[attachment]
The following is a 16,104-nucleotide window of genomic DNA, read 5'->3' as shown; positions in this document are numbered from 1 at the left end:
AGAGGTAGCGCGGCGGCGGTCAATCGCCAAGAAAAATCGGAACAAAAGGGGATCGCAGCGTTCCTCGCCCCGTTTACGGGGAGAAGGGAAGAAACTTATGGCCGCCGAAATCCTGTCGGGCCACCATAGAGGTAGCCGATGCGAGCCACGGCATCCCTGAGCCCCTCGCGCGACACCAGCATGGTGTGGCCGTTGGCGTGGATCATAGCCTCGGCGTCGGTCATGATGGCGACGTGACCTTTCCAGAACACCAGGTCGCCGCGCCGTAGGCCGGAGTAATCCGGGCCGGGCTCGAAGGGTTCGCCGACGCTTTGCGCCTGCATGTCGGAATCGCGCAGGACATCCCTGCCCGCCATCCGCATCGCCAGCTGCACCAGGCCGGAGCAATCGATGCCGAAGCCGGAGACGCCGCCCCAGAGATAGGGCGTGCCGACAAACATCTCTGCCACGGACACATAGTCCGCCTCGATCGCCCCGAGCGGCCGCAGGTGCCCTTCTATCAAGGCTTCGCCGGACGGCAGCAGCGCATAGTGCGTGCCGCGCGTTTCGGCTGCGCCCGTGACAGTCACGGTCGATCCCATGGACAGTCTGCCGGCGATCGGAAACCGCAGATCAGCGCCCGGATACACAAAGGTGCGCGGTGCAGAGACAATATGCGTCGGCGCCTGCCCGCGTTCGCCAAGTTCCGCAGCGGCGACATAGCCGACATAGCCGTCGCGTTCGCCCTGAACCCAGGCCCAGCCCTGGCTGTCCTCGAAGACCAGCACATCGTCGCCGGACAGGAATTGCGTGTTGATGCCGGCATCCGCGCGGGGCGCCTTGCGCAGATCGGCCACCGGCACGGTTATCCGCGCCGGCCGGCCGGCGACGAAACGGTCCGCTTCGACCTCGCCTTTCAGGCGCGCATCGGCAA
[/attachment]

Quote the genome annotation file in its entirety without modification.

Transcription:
The following is a 16,104-nucleotide window of genomic DNA, read 5'->3' as shown; positions in this document are numbered from 1 at the left end:
AGAGGTAGCGCGGCGGCGGTCAATCGCCAAGAAAAATCGGAACAAAAGGGGATCGCAGCGTTCCTCGCCCCGTTTACGGGGAGAAGGGAAGAAACTTATGGCCGCCGAAATCCTGTCGGGCCACCATAGAGGTAGCCGATGCGAGCCACGGCATCCCTGAGCCCCTCGCGCGACACCAGCATGGTGTGGCCGTTGGCGTGGATCATAGCCTCGGCGTCGGTCATGATGGCGACGTGACCTTTCCAGAACACCAGGTCGCCGCGCCGTAGGCCGGAGTAATCCGGGCCGGGCTCGAAGGGTTCGCCGACGCTTTGCGCCTGCATGTCGGAATCGCGCAGGACATCCCTGCCCGCCATCCGCATCGCCAGCTGCACCAGGCCGGAGCAATCGATGCCGAAGCCGGAGACGCCGCCCCAGAGATAGGGCGTGCCGACAAACATCTCTGCCACGGACACATAGTCCGCCTCGATCGCCCCGAGCGGCCGCAGGTGCCCTTCTATCAAGGCTTCGCCGGACGGCAGCAGCGCATAGTGCGTGCCGCGCGTTTCGGCTGCGCCCGTGACAGTCACGGTCGATCCCATGGACAGTCTGCCGGCGATCGGAAACCGCAGATCAGCGCCCGGATACACAAAGGTGCGCGGTGCAGAGACAATATGCGTCGGCGCCTGCCCGCGTTCGCCAAGTTCCGCAGCGGCGACATAGCCGACATAGCCGTCGCGTTCGCCCTGAACCCAGGCCCAGCCCTGGCTGTCCTCGAAGACCAGCACATCGTCGCCGGACAGGAATTGCGTGTTGATGCCGGCATCCGCGCGGGGCGCCTTGCGCAGATCGGCCACCGGCACGGTTATCCGCGCCGGCCGGCCGGCGACGAAACGGTCCGCTTCGACCTCGCCTTTCAGGCGCGCATCGGCAA